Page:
When It’s Not Just Morning Sickness: Hyperemesis Gravidarum

The Duchess of Cambridge, Kate Middleton, is giving a face to a condition that doesn’t get enough attention – even in parenting circles or pregnancy groups which can sometimes make a big deal out of much rarer and less serious issues. Today, I’m opening up about not just my experience with Hyperemesis Gravidarum but also some tips if you’re suffering with it and how to support friends who are going through Hyperemesis Gravidarum.

Tips for dealing with hyperemesis gravidarum and how to support your friend with "HG" - because it's not just morning sickness

Most women experience some form of morning sickness when pregnant as their body gets used to the pregnancy hormones. But for 1-2% of the population, the morning sickness doesn’t stop in the morning – and it doesn’t stop after the first trimester.

For those of us with HG (or HE, hyperemesis gravidarum) we start a constant fight with our bodies shortly after getting pregnant. And it’s much worse than most people can imagine.

Throughout my pregnancy, no amount of nausea treatments or medications could stop me from throwing up multiple times a day. I was even prescribed medication intended for chemotherapy patients and it wasn’t enough.

My doctor banned me from driving as I couldn’t get through a 15 minute drive without throwing up. Taking the bus was worse because I would have to get off and be sick in a plastic bag on the side of the road if someone got on the bus who had been smoking, wearing perfume or had any form of food or smelly drinks with them. (Coffee, my previous lifeblood, now smelt so putrid to me it would send me running to the bathroom.)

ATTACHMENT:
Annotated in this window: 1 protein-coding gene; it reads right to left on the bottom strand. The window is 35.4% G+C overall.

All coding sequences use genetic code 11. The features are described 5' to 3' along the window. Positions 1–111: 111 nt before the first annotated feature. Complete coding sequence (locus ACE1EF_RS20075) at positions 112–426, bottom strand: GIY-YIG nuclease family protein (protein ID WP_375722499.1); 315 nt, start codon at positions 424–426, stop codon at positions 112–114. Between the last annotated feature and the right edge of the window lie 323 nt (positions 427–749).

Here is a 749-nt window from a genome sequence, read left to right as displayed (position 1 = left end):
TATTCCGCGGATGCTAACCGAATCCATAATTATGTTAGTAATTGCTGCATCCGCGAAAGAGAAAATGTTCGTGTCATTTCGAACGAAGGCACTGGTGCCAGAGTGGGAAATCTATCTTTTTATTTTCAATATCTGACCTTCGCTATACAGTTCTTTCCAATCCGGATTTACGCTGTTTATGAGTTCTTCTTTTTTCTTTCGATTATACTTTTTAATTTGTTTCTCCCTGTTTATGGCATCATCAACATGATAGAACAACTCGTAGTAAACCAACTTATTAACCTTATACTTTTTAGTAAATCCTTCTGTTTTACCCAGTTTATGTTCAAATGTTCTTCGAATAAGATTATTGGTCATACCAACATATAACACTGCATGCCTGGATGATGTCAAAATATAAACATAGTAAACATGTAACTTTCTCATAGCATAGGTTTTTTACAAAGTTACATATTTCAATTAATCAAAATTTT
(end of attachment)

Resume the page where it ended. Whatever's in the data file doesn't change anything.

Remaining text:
I was put on sick leave from work at 5 months pregnant because the number of times I would have to excuse myself for the bathroom was deemed excessive. I was often so weak I couldn’t walk by the end of the day. I constantly feared losing my daughter because I couldn’t imagine how a body so sick could also give my daughter what it needed to grow.

After my daughter, my molars were so badly damaged by the constant acid erosion that I had to have one pulled – and was completely humiliated by the dentist who suggested that I needed to start taking better care of my teeth (that this was my fault).

But, I still had it easy compared to many other HG sufferers.

While I had to be admitted to the hospital a few times for an IV (throwing up all day, every day, can really dehydrate you), I have met other women who lost so much weight during pregnancy they were under 100 lbs by the time they gave birth. According to the Hyperemesis Education and Research Foundation, many of these women end up having severe nutritional deficiencies and metabolic imbalances that can be life-threatening.

While I had a few brief overnights in the hospital, many of these women have to stay in the hospital for weeks or months at a time. And for those without sick leave or with other children, that can be devastating.

What You Need to Know If You Have Hyperemesis Gravidarum

Suffering from HG can be terrifying and incredibly lonely – especially as people try to downplay your symptoms as “just morning sickness” or assume that you must be exaggerating or haven’t tried everything possible.

What you need to know if you have hyperemesis gravidarum is that there are ways to reduce your symptoms and the impact on your overall health, though very few of us find full relief.

Make sure you are documenting your symptoms and how frequently you are getting sick so you can take that information to your doctor to make a plan.

Your doctor may prescribe medications (Diclectin is common but I never experienced relief on it, personally) or even schedule you for regular IV fluids to help prevent dehydration. If your doctor doesn’t take your symptoms seriously, seek a second opinion.